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Everything connected to WRT54GL wired network is accessing the net correctly. I have disabled the wireless on this router since it's in a deep corner of the house. I placed a centrally located WRT54GS router to act as a wireless access point, but it will not connect to the net (or give an IP address for that matter). The two routers are connected by their respective ethernet ports (not WAN/"Internet") with a powerline ethernet adapter.

On the access point (WRT54GS), I have tried several things, and combinations of them all: - Changing the IP address to not be identical as the router - Disabling DHCP - Enabling DHCP with a range outside that of the router

I'm sorry if this had been answered previously, but I did search exhaustively for most of the day. Your help is greatly appreciated.

Brandon

UPDATE: DD-WRT has been installed (which I don't mind, I've always wanted to try it). But, after Journeyman Geek's suggestion, it appears it is in fact the powerline adapter. The WAP works as expected when plugged directly into the router, but does not when through the powerline (Netgear XAV101v2). Any ideas?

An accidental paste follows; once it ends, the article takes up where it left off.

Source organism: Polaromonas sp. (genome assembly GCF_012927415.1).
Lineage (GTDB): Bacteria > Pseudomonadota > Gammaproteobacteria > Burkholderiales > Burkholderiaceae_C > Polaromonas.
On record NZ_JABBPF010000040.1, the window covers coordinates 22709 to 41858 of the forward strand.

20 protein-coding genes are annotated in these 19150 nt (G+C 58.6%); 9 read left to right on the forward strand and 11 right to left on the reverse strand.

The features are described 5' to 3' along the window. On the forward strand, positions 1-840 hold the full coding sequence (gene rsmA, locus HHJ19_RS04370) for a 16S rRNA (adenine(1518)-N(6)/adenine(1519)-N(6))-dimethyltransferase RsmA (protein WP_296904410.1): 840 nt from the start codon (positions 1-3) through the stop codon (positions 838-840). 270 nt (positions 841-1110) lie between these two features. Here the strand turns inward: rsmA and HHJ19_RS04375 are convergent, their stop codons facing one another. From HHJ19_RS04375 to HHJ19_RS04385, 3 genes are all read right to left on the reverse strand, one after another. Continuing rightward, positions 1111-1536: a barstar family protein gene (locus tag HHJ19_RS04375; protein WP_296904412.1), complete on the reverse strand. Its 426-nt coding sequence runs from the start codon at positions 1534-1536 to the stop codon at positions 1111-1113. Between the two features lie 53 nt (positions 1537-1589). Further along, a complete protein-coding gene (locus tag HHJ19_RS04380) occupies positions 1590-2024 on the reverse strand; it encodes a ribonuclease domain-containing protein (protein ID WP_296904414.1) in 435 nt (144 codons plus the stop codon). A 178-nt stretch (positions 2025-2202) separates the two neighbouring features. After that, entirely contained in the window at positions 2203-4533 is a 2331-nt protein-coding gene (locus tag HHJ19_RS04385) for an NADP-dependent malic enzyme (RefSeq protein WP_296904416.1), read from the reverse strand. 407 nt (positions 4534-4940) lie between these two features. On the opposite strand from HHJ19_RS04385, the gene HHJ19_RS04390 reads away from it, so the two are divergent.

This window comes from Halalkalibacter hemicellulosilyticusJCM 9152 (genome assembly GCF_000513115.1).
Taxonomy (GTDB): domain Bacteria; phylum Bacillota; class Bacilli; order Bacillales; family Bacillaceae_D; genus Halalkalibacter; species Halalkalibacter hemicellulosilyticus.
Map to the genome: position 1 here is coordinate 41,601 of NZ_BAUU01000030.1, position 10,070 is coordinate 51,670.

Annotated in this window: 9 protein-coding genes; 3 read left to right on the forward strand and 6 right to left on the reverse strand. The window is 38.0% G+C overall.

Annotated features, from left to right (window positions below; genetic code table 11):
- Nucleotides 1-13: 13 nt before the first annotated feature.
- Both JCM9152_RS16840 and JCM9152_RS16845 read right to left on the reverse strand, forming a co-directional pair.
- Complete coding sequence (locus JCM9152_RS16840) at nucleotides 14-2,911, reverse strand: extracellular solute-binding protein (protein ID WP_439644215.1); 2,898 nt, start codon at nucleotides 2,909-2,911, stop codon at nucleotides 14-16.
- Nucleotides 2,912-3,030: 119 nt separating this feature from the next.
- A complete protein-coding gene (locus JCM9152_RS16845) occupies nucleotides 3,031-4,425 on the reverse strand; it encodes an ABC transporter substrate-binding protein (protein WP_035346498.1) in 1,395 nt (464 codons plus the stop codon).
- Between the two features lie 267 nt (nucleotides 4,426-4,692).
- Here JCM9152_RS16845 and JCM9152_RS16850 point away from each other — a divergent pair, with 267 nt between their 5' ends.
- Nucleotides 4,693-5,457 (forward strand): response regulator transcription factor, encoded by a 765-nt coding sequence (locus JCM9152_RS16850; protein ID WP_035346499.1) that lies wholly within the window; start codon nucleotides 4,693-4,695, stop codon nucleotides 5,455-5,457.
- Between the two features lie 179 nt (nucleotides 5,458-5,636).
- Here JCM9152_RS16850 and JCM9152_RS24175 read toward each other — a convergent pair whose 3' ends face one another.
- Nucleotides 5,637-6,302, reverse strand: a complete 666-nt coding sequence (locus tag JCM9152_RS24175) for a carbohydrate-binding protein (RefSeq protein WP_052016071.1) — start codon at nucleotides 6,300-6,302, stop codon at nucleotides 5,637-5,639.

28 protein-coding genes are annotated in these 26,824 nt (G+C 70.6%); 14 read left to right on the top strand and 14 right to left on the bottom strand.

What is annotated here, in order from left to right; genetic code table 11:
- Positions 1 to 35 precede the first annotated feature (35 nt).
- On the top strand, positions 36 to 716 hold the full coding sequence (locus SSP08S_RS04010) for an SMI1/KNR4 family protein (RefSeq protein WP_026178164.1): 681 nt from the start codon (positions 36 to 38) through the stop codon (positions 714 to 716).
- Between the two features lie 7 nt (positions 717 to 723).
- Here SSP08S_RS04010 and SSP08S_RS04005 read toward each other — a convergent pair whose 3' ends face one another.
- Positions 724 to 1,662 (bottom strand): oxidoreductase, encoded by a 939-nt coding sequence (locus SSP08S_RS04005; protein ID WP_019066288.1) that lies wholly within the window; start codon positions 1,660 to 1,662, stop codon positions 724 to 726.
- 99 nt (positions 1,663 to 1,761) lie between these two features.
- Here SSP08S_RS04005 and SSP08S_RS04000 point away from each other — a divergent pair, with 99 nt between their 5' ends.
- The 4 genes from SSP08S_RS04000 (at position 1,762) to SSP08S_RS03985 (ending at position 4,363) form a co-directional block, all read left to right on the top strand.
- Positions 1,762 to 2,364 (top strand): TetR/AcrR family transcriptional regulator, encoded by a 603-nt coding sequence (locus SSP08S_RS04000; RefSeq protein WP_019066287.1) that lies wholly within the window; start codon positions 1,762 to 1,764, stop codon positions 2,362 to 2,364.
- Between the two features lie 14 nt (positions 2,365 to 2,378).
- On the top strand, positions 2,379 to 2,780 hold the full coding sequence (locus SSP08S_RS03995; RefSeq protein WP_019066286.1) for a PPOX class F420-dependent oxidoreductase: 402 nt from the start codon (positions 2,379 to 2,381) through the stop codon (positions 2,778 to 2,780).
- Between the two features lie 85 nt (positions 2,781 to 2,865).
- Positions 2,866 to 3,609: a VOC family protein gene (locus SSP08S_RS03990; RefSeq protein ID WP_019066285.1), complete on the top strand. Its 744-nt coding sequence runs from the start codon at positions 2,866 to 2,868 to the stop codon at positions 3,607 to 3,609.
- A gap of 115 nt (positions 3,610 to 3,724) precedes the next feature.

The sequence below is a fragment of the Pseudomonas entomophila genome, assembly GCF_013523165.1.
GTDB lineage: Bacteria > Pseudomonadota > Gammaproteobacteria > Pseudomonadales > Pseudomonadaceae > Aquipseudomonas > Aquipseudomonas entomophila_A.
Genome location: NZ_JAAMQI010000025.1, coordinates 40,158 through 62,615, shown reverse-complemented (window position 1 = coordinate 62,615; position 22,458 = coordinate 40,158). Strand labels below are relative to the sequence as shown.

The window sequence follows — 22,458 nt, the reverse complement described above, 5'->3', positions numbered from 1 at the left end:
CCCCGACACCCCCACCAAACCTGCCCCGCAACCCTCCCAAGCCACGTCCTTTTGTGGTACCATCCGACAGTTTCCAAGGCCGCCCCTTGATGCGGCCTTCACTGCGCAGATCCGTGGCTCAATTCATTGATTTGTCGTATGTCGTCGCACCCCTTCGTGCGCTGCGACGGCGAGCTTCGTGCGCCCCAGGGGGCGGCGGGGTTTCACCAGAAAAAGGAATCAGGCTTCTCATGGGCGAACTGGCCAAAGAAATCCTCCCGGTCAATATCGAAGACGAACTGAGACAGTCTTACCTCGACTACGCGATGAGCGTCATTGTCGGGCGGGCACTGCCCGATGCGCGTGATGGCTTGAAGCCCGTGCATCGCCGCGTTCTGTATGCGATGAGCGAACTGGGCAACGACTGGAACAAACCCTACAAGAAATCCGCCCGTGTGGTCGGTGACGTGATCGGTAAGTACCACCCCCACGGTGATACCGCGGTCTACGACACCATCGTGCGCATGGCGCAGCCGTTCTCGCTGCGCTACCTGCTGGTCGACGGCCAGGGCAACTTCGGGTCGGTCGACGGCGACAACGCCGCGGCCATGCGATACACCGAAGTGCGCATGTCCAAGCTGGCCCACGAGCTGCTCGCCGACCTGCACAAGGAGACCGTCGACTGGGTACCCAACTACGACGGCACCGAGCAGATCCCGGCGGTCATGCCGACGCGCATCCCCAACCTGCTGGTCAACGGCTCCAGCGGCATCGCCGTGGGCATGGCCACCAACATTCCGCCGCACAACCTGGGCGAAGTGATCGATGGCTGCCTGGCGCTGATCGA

ADDENDUM: For anyone with this problem in the future, I downloaded a configuration utility from Netgear's support page. I used it to factory reset the PLA, and upgrade the firmware. The WAP is now working great, through the PLA in it's new location. I now have wifi in every corner of the house. Thanks again everyone for your help.

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i'm a little confused by your network topology - is it modem -> wrt54g -> wrt54gs? –  Journeyman Geek Oct 23 '11 at 23:54
    
It's more like: modem->vonage hardware->WRT54GL->WRT54GS –  Brandon Condrey Oct 24 '11 at 0:01

2 Answers 2

up vote 0 down vote accepted
                                      Clients
                                        ^
                                        |
                                        |
                                        |
                                        +
              +--------+          +---------+
 Modem+-----> |Router 1|          |Router 2 |
              |DHCP on +--------> |No DHCP  |
              +--------+          |Static IP|
                   +              +---------+
                   |
                   |
                   |
                   v


                clients

Works

                                      Clients
                                        ^
                                        |
                                        |
                                        |
                                        +
              +--------+          +---------+
 Modem+-----> |Router 1|          |Router 2 |
              |DHCP on +--+   +-> |No DHCP  |
              +--------+  |   |   |Static IP|
                   +      |   |   +---------+
                   |      |   |
                   |      |   |
                   |      |   |
                   v      |   |